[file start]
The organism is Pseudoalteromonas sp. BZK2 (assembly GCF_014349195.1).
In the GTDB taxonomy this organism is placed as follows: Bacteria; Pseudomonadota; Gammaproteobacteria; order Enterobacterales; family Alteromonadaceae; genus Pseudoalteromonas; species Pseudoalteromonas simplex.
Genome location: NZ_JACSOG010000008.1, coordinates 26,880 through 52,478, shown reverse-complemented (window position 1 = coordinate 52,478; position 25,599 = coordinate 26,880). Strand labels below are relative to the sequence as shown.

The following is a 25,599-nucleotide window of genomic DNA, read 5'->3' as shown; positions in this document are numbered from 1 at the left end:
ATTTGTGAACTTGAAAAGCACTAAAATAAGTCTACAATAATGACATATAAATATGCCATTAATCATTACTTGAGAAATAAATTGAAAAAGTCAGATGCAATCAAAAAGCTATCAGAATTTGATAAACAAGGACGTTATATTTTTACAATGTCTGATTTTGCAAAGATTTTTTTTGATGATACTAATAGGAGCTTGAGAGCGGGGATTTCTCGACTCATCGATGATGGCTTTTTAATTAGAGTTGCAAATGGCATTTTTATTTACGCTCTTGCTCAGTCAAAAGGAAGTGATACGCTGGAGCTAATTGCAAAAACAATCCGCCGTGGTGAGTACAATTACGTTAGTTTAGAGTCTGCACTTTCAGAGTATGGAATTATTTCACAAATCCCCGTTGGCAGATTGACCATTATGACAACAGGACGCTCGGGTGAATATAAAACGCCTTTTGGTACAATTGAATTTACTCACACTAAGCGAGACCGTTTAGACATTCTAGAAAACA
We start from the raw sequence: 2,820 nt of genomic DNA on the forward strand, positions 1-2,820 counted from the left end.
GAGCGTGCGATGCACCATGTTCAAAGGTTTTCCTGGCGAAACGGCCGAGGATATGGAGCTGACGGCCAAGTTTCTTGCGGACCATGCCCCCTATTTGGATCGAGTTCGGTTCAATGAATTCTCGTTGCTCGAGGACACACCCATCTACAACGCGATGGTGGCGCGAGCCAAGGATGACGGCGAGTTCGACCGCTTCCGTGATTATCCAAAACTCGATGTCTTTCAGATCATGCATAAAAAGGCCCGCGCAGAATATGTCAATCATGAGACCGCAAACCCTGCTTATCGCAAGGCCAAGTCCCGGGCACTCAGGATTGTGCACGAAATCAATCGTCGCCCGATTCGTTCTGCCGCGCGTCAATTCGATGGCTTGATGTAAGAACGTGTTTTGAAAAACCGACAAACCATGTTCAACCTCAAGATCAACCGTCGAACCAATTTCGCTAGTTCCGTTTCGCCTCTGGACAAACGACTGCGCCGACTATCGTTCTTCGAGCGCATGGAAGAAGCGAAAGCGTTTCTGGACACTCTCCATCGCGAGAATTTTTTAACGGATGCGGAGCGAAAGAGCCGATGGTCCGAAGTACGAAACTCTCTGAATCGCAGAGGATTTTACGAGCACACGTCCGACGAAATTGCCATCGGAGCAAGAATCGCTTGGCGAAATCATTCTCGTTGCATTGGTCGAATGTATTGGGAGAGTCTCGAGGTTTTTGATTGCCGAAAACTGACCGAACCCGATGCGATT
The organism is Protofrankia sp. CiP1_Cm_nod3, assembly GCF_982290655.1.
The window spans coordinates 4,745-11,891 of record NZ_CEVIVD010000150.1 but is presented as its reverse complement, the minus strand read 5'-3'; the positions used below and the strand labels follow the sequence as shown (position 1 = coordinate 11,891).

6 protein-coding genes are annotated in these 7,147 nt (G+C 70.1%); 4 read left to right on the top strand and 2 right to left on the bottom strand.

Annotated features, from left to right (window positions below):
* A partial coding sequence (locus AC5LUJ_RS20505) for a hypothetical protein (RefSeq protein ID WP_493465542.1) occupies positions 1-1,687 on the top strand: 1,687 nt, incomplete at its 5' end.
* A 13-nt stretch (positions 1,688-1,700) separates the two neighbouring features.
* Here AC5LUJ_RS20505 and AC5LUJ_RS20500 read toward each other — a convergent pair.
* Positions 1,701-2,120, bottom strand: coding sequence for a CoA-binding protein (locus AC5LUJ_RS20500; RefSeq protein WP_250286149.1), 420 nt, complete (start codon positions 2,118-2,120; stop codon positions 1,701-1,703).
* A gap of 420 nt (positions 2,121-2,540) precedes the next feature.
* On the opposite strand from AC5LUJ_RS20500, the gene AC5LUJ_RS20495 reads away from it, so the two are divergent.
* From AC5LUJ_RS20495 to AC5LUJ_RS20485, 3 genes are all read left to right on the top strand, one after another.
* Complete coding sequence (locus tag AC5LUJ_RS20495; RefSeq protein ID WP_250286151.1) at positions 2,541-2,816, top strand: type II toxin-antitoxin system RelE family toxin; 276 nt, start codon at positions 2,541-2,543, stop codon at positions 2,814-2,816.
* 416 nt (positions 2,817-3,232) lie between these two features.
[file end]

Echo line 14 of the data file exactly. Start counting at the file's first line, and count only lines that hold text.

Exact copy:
* Here AC5LUJ_RS20505 and AC5LUJ_RS20500 read toward each other — a convergent pair.